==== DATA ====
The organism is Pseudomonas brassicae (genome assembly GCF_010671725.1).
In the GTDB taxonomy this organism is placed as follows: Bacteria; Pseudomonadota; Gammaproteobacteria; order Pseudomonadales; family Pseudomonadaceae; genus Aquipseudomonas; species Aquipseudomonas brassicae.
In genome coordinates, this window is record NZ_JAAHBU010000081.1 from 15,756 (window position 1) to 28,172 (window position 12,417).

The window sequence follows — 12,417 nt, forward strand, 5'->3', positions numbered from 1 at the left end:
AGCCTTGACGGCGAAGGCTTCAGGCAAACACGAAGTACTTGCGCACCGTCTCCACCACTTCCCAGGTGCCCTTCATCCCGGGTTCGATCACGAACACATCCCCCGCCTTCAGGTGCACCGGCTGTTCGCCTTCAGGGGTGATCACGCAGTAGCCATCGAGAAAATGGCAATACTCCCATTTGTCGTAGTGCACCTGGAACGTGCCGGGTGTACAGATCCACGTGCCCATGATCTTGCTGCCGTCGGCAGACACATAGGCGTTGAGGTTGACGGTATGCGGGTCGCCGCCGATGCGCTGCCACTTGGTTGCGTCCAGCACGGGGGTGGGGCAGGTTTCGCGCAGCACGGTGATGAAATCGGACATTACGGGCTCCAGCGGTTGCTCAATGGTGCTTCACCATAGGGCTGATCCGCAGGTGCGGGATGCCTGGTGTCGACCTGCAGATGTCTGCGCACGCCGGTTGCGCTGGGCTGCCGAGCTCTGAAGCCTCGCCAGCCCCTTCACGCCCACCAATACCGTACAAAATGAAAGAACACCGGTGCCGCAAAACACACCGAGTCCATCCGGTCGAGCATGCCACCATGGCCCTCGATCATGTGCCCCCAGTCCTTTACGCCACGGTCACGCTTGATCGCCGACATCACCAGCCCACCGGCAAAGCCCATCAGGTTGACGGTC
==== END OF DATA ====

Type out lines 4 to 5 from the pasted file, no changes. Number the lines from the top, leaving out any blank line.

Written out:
The window sequence follows — 12,417 nt, forward strand, 5'->3', positions numbered from 1 at the left end:
AGCCTTGACGGCGAAGGCTTCAGGCAAACACGAAGTACTTGCGCACCGTCTCCACCACTTCCCAGGTGCCCTTCATCCCGGGTTCGATCACGAACACATCCCCCGCCTTCAGGTGCACCGGCTGTTCGCCTTCAGGGGTGATCACGCAGTAGCCATCGAGAAAATGGCAATACTCCCATTTGTCGTAGTGCACCTGGAACGTGCCGGGTGTACAGATCCACGTGCCCATGATCTTGCTGCCGTCGGCAGACACATAGGCGTTGAGGTTGACGGTATGCGGGTCGCCGCCGATGCGCTGCCACTTGGTTGCGTCCAGCACGGGGGTGGGGCAGGTTTCGCGCAGCACGGTGATGAAATCGGACATTACGGGCTCCAGCGGTTGCTCAATGGTGCTTCACCATAGGGCTGATCCGCAGGTGCGGGATGCCTGGTGTCGACCTGCAGATGTCTGCGCACGCCGGTTGCGCTGGGCTGCCGAGCTCTGAAGCCTCGCCAGCCCCTTCACGCCCACCAATACCGTACAAAATGAAAGAACACCGGTGCCGCAAAACACACCGAGTCCATCCGGTCGAGCATGCCACCATGGCCCTCGATCATGTGCCCCCAGTCCTTTACGCCACGGTCACGCTTGATCGCCGACATCACCAGCCCACCGGCAAAGCCCATCAGGTTGACGGTC